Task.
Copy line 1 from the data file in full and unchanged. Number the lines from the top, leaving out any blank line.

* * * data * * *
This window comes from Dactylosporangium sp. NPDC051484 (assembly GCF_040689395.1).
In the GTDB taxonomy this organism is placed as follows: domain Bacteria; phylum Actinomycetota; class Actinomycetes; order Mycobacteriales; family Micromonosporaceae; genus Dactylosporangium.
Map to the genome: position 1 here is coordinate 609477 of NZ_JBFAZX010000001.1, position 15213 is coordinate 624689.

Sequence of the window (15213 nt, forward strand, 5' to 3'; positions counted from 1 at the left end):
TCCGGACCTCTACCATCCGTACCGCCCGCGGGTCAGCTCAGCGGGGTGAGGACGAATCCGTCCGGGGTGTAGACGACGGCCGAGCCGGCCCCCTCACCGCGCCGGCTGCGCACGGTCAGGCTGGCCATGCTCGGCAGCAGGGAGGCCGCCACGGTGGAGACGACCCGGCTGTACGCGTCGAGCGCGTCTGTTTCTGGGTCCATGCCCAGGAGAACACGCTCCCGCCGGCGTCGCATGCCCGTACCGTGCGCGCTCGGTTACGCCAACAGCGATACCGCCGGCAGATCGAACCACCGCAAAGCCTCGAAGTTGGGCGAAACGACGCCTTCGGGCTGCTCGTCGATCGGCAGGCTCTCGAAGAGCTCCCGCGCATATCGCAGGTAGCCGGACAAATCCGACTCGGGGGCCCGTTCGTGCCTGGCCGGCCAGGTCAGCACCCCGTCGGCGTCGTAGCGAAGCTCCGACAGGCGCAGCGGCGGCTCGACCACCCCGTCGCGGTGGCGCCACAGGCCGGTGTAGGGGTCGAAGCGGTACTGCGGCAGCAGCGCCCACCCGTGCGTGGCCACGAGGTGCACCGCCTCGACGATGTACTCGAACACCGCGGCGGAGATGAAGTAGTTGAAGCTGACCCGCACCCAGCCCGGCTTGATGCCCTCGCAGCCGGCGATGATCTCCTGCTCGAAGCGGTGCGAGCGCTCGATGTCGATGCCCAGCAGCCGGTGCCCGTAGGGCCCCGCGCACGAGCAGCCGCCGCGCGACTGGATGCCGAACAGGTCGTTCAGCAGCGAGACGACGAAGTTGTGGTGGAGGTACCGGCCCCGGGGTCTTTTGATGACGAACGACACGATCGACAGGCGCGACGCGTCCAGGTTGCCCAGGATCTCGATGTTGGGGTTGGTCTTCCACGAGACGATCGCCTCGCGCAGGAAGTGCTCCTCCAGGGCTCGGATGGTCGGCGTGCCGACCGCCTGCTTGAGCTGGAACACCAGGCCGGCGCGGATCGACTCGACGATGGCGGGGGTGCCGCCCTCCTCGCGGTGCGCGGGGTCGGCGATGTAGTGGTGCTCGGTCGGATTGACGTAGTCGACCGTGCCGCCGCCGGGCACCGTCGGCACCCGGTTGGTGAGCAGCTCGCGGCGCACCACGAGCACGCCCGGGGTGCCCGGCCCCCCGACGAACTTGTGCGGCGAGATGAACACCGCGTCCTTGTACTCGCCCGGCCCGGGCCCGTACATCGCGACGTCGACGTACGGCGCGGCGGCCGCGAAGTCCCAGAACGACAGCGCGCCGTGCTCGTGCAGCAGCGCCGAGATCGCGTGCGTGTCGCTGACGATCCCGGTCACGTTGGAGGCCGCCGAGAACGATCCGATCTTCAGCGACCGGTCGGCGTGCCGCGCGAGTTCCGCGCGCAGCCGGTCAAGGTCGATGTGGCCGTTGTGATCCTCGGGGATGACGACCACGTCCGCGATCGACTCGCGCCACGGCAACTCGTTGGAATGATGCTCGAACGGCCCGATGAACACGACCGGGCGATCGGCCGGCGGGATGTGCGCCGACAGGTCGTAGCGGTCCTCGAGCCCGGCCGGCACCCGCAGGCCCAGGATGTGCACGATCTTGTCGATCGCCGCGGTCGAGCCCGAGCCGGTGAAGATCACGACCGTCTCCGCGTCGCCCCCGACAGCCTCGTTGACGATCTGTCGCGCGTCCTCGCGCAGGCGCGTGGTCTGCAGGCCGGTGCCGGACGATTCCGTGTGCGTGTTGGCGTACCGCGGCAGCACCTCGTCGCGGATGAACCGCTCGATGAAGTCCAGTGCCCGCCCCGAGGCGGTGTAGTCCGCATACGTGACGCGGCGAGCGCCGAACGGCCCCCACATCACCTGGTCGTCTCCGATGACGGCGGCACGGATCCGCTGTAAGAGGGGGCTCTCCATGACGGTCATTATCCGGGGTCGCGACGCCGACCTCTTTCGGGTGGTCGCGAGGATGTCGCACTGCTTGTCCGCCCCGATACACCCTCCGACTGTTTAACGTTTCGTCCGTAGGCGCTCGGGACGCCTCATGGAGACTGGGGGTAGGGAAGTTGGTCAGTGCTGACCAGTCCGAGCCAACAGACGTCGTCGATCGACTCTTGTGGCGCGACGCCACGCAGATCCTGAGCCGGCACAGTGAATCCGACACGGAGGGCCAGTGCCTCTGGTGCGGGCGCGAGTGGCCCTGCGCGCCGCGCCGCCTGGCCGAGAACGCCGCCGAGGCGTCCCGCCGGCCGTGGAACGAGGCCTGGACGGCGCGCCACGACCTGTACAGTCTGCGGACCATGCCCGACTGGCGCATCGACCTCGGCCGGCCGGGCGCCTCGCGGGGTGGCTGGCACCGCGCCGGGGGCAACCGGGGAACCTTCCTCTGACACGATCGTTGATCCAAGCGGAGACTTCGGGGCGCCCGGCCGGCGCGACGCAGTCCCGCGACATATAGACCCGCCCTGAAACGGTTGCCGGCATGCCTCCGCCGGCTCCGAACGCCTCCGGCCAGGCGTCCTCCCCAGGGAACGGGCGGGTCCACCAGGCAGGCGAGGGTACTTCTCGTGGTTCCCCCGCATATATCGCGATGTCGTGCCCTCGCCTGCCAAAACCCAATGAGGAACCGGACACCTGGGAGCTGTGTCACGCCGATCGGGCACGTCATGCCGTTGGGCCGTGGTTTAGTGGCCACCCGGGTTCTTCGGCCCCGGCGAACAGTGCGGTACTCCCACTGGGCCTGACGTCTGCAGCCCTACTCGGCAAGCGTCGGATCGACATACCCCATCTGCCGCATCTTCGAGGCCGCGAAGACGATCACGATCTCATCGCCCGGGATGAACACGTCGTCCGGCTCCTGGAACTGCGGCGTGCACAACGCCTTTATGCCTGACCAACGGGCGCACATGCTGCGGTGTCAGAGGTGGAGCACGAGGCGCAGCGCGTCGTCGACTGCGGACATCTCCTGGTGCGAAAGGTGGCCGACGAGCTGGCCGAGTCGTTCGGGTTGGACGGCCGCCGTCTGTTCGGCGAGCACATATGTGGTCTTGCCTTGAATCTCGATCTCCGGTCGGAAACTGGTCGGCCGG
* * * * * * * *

This window comes from Dactylosporangium sp. NPDC051484 (assembly GCF_040689395.1).